Educational by Chapter of the Powered Paragliding Bible

I: First Flight

01 Training Process

02 Gearing Up

03 Handling the Wing

04 Prep For 1st Flight

05 The Flight

06 Flying With Wheels 

II: Spreading Wings

07 Weather Basics

08 The Law

09 Airspace   

10 Flying Anywhere

11 Controlled Airports

12 Setup & Mx

13 Flying Cross Country

14 Flying With Others

III: Mastery

15 Adv Ground Handling

16 Precision Flying

17 Challenging Sites

18 Advanced Maneuvers

19 Risk Management

20 Competition

21 Free Flight Transition

IV: Theory

22 Aerodynamics

23 Motor & Propeller

24 Weather & Wind

25 Roots: Our History

V: Choosing Gear

26 The Wing

27 The Motor Unit

28 Accessories

29 Home Building

VI: Getting the Most

30 Other Uses

31 Traveling With Gear

32 Photography


--- Not in book ---

33 Organizing Fly-Ins

34 Places To Fly

35 Preserving the Sport

36 Tandem

Chapter 17: Challenging Sites

May 15, 2007 | Section III Mastering The Sport
Narrow Confined Areas | Finding Legal Sites | Spot Landing Risks

The fact that we can launch from such a wide variety of sites is impressiveóa major draw to the sport. But some sites, under some conditions, and for some pilots will be impossible or dangerous to launch from. We must always make sure that our skills match the task at hand. The tools in this chapter will help you manage some of those challenges and, more importantly, recognize when to skip locations that are simply unsuitable.

One major tenet of any site you choose is that it must not require you to climb over an obstruction until you are well above it. A tree-line, for example, must be far enough away that you can take off and easily circle back around over the launch site before reaching the trees. Distances are terribly deceiving and must be walked off.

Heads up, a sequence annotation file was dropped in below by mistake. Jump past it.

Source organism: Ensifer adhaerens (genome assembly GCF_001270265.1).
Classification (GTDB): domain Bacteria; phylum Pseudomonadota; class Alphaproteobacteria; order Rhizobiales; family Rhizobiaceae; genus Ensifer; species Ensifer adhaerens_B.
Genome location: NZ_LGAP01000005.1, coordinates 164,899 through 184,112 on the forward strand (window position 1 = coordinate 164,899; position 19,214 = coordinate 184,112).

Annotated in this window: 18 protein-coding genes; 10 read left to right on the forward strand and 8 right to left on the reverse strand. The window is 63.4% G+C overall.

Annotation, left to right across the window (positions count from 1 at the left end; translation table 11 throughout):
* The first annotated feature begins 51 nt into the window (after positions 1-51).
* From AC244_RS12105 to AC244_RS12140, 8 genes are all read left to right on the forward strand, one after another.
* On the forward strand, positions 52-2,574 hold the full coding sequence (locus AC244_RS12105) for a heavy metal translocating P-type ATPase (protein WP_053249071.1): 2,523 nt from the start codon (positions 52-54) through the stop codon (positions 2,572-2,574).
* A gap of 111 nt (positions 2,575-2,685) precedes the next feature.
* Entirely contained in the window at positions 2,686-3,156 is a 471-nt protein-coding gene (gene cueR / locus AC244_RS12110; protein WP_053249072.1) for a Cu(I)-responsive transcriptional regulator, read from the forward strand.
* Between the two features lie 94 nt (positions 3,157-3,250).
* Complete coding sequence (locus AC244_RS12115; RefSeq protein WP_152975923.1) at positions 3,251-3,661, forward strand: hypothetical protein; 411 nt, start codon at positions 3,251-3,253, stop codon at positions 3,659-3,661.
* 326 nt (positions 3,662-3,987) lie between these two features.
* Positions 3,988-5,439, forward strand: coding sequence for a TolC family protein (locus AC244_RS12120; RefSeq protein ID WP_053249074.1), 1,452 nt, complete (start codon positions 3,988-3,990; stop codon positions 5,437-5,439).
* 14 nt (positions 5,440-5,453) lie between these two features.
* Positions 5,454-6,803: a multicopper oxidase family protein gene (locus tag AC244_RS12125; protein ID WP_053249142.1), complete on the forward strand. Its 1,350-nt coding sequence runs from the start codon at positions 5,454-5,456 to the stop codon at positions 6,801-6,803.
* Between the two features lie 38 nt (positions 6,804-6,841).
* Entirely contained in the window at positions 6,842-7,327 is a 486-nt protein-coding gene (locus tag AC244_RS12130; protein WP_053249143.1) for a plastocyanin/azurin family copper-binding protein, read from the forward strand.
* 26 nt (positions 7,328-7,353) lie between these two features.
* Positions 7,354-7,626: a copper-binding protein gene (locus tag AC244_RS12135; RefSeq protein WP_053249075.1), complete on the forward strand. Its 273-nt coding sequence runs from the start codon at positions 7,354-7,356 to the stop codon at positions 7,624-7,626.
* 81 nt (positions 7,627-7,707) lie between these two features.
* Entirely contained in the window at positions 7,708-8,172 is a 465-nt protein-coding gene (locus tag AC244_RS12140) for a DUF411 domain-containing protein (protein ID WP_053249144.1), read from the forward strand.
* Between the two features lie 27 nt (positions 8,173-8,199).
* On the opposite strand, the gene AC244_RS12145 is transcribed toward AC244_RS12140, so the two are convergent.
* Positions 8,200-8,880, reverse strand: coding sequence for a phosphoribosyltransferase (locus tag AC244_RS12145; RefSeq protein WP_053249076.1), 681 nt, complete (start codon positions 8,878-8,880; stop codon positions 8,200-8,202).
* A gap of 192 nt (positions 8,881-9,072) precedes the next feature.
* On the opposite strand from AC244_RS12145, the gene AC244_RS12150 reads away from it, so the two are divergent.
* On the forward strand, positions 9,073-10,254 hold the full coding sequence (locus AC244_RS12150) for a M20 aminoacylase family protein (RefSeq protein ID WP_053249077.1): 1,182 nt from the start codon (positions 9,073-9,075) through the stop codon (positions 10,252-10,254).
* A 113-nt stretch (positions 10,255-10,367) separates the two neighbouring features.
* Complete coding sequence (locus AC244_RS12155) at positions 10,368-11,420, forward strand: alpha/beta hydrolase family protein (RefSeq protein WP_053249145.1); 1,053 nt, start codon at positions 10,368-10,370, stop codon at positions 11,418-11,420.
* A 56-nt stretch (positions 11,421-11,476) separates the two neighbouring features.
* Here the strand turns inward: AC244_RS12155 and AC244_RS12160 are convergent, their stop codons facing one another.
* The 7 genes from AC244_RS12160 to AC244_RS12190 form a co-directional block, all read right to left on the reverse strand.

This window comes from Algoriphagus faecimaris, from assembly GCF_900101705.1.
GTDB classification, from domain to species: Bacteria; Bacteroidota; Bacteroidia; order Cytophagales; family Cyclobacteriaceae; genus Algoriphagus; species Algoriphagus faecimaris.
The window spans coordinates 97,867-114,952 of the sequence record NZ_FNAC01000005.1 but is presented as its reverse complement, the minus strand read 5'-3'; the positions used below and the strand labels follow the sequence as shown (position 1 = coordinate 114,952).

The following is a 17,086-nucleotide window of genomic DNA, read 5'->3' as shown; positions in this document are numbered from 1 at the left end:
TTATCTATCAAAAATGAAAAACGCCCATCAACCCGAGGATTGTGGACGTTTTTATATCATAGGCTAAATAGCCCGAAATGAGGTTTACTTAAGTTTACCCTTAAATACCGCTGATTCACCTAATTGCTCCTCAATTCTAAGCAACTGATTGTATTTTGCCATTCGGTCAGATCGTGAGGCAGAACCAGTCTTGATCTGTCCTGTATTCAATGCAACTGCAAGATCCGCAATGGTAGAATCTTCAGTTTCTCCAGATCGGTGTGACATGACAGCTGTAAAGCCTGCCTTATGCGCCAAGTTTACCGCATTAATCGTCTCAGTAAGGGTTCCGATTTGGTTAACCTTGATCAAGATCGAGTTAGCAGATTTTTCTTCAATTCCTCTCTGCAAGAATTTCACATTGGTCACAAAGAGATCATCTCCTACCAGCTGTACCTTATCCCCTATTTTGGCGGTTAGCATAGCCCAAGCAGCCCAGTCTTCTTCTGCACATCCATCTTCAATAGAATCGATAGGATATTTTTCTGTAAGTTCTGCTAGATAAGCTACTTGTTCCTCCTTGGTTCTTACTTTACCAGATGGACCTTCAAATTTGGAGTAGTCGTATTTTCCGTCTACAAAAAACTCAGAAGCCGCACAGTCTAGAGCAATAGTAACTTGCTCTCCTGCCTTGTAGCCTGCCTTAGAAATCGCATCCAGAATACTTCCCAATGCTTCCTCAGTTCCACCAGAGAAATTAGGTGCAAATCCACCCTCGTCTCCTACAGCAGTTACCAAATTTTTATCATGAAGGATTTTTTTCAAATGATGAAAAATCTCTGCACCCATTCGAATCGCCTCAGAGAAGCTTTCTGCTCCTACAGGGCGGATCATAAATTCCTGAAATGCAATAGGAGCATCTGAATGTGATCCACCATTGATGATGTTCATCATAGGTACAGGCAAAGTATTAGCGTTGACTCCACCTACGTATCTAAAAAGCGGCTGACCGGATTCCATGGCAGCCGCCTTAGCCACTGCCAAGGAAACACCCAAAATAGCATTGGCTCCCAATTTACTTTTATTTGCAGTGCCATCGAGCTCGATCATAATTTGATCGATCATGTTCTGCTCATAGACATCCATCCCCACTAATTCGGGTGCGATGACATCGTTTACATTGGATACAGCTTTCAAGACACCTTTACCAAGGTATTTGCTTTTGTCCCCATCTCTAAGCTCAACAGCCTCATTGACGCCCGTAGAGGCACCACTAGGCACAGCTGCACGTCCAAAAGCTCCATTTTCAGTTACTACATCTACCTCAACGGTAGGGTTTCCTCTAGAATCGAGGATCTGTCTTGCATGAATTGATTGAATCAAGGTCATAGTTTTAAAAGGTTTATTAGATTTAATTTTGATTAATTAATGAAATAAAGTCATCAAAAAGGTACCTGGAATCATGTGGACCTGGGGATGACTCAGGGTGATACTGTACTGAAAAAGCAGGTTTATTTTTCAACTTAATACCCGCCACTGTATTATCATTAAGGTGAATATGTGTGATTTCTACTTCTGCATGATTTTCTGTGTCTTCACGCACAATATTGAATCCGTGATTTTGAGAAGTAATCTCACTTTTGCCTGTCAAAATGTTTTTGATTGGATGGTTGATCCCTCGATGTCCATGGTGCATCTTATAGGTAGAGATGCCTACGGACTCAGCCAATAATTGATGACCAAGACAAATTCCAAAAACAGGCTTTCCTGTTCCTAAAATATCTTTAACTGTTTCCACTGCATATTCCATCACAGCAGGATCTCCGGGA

A good thing is that the launch corridor doesn't necessarily have to be wide. Obstructed sites also carry the likely risk of rotor. You may not even know about it but seeing the tops of trees wiggle is a good clue. If there's more than about a 5 mph wind up at tree-top height, the rotor could be treacherous. Not only turbulent, but sinky. Numerous crashes resulted from pilots who got into the descending portion of a rotor and couldn't climb over an obstruction they thought was far enough away. That's one reason why it's so import to never accept a site that requires the motor to continue running.

Our "out" was circling around the perimeter of the shallow pond. It was still riskier than a nice, large, flat field but we had a plan that did not require the engine to keep running.


¬© 2016 Jeff Goin & Tim Kaiser   Remember: If there's air there, it should be flown in!